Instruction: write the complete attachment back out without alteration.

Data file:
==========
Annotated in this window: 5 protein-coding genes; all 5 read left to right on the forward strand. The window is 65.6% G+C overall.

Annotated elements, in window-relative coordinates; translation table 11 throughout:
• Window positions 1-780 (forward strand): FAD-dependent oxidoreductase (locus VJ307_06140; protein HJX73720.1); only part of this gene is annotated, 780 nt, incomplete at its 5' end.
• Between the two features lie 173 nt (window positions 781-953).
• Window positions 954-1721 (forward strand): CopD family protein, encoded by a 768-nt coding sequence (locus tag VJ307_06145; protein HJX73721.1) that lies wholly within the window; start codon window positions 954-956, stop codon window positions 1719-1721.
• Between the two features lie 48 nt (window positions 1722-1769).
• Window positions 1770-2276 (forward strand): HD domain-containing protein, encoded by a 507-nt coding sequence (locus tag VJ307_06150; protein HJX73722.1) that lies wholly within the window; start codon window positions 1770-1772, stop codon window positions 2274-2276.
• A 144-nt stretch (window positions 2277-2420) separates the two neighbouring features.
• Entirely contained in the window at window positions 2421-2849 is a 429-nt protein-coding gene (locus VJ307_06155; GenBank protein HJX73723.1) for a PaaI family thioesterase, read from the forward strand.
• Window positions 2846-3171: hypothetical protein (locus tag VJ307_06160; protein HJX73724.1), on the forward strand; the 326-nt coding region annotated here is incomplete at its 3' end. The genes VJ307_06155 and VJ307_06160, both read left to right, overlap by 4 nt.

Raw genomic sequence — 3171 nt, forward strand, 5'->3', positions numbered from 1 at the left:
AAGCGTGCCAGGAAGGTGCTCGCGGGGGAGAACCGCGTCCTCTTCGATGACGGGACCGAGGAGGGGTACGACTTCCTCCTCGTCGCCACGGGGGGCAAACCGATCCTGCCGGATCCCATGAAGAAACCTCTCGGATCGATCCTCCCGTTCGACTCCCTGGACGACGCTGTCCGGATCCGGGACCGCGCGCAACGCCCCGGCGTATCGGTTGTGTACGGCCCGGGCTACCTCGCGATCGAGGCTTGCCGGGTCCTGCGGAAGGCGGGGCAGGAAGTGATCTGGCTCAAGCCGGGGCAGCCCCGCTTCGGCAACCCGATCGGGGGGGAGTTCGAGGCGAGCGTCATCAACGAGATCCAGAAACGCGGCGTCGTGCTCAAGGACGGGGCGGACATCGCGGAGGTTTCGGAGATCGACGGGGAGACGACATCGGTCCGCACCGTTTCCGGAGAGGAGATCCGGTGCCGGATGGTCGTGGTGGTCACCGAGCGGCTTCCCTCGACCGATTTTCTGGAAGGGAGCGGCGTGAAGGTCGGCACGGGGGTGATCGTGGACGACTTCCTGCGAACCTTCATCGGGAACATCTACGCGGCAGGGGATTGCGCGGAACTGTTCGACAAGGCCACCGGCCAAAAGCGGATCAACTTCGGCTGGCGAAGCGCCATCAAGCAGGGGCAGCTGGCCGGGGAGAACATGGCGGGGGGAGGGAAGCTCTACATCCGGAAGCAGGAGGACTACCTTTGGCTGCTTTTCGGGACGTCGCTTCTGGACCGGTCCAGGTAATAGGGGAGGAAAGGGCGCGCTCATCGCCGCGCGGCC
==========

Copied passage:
Annotated in this window: 5 protein-coding genes; all 5 read left to right on the forward strand. The window is 65.6% G+C overall.

Annotated elements, in window-relative coordinates; translation table 11 throughout:
• Window positions 1-780 (forward strand): FAD-dependent oxidoreductase (locus VJ307_06140; protein HJX73720.1); only part of this gene is annotated, 780 nt, incomplete at its 5' end.
• Between the two features lie 173 nt (window positions 781-953).
• Window positions 954-1721 (forward strand): CopD family protein, encoded by a 768-nt coding sequence (locus tag VJ307_06145; protein HJX73721.1) that lies wholly within the window; start codon window positions 954-956, stop codon window positions 1719-1721.
• Between the two features lie 48 nt (window positions 1722-1769).
• Window positions 1770-2276 (forward strand): HD domain-containing protein, encoded by a 507-nt coding sequence (locus tag VJ307_06150; protein HJX73722.1) that lies wholly within the window; start codon window positions 1770-1772, stop codon window positions 2274-2276.
• A 144-nt stretch (window positions 2277-2420) separates the two neighbouring features.
• Entirely contained in the window at window positions 2421-2849 is a 429-nt protein-coding gene (locus VJ307_06155; GenBank protein HJX73723.1) for a PaaI family thioesterase, read from the forward strand.
• Window positions 2846-3171: hypothetical protein (locus tag VJ307_06160; protein HJX73724.1), on the forward strand; the 326-nt coding region annotated here is incomplete at its 3' end. The genes VJ307_06155 and VJ307_06160, both read left to right, overlap by 4 nt.

Raw genomic sequence — 3171 nt, forward strand, 5'->3', positions numbered from 1 at the left:
AAGCGTGCCAGGAAGGTGCTCGCGGGGGAGAACCGCGTCCTCTTCGATGACGGGACCGAGGAGGGGTACGACTTCCTCCTCGTCGCCACGGGGGGCAAACCGATCCTGCCGGATCCCATGAAGAAACCTCTCGGATCGATCCTCCCGTTCGACTCCCTGGACGACGCTGTCCGGATCCGGGACCGCGCGCAACGCCCCGGCGTATCGGTTGTGTACGGCCCGGGCTACCTCGCGATCGAGGCTTGCCGGGTCCTGCGGAAGGCGGGGCAGGAAGTGATCTGGCTCAAGCCGGGGCAGCCCCGCTTCGGCAACCCGATCGGGGGGGAGTTCGAGGCGAGCGTCATCAACGAGATCCAGAAACGCGGCGTCGTGCTCAAGGACGGGGCGGACATCGCGGAGGTTTCGGAGATCGACGGGGAGACGACATCGGTCCGCACCGTTTCCGGAGAGGAGATCCGGTGCCGGATGGTCGTGGTGGTCACCGAGCGGCTTCCCTCGACCGATTTTCTGGAAGGGAGCGGCGTGAAGGTCGGCACGGGGGTGATCGTGGACGACTTCCTGCGAACCTTCATCGGGAACATCTACGCGGCAGGGGATTGCGCGGAACTGTTCGACAAGGCCACCGGCCAAAAGCGGATCAACTTCGGCTGGCGAAGCGCCATCAAGCAGGGGCAGCTGGCCGGGGAGAACATGGCGGGGGGAGGGAAGCTCTACATCCGGAAGCAGGAGGACTACCTTTGGCTGCTTTTCGGGACGTCGCTTCTGGACCGGTCCAGGTAATAGGGGAGGAAAGGGCGCGCTCATCGCCGCGCGGCC